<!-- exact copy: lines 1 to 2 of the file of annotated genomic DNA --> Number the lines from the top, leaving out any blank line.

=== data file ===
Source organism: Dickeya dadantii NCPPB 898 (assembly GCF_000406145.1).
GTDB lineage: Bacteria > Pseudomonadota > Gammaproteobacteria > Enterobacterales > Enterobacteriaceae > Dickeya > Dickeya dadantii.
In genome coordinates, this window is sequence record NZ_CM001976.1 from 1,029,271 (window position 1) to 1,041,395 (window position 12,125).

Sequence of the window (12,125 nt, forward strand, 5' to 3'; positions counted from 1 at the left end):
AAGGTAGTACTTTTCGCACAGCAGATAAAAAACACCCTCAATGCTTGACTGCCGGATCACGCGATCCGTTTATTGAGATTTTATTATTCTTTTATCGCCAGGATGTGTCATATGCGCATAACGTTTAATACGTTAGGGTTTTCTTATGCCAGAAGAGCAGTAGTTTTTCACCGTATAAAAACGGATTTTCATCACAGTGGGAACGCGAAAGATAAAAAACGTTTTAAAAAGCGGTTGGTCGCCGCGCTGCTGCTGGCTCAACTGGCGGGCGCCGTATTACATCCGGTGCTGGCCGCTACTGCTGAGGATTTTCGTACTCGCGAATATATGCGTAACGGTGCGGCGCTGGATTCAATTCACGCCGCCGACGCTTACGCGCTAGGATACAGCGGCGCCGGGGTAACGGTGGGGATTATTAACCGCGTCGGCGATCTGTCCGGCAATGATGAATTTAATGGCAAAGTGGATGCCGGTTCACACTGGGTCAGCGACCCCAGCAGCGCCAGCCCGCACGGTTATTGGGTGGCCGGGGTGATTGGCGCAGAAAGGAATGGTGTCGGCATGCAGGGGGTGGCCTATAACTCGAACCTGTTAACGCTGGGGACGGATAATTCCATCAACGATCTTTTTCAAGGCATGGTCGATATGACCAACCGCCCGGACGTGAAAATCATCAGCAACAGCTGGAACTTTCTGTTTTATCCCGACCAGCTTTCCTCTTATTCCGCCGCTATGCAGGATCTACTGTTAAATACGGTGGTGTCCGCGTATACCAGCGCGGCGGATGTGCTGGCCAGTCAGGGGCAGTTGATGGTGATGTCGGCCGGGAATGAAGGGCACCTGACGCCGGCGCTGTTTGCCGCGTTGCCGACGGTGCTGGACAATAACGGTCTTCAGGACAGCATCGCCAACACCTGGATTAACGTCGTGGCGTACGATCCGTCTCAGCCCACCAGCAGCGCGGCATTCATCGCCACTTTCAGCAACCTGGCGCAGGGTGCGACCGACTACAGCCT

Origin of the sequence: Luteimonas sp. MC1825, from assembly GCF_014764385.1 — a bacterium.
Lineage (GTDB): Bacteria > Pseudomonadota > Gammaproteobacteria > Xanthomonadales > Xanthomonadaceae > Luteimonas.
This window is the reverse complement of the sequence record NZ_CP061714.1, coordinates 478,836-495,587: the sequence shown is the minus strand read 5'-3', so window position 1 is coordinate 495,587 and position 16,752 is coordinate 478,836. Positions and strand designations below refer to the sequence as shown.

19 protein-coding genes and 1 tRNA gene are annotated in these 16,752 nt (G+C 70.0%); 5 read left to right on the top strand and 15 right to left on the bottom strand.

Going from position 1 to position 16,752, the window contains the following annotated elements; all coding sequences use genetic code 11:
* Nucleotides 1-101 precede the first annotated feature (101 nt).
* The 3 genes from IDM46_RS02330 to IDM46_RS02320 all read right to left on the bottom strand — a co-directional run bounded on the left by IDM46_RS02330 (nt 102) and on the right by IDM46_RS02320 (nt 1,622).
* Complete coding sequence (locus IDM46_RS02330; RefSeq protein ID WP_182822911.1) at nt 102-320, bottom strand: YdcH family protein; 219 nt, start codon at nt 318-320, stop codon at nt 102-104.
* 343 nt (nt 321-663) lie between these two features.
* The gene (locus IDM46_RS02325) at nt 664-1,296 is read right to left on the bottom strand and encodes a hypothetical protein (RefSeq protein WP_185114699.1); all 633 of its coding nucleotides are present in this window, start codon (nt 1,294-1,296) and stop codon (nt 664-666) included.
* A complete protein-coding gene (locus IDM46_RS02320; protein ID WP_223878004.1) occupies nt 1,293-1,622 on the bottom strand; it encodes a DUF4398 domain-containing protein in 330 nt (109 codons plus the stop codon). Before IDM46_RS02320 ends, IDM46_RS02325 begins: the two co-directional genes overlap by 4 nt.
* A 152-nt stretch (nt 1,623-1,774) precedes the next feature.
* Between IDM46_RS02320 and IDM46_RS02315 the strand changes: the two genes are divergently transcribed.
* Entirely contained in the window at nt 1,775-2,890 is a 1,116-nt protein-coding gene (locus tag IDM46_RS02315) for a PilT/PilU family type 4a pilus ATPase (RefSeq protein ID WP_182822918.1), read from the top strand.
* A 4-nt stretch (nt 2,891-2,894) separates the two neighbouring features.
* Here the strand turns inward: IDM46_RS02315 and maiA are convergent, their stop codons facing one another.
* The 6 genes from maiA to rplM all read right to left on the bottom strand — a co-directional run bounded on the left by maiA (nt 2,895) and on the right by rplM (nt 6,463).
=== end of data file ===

Source organism: Dickeya dadantii NCPPB 898 (assembly GCF_000406145.1).
GTDB lineage: Bacteria > Pseudomonadota > Gammaproteobacteria > Enterobacterales > Enterobacteriaceae > Dickeya > Dickeya dadantii.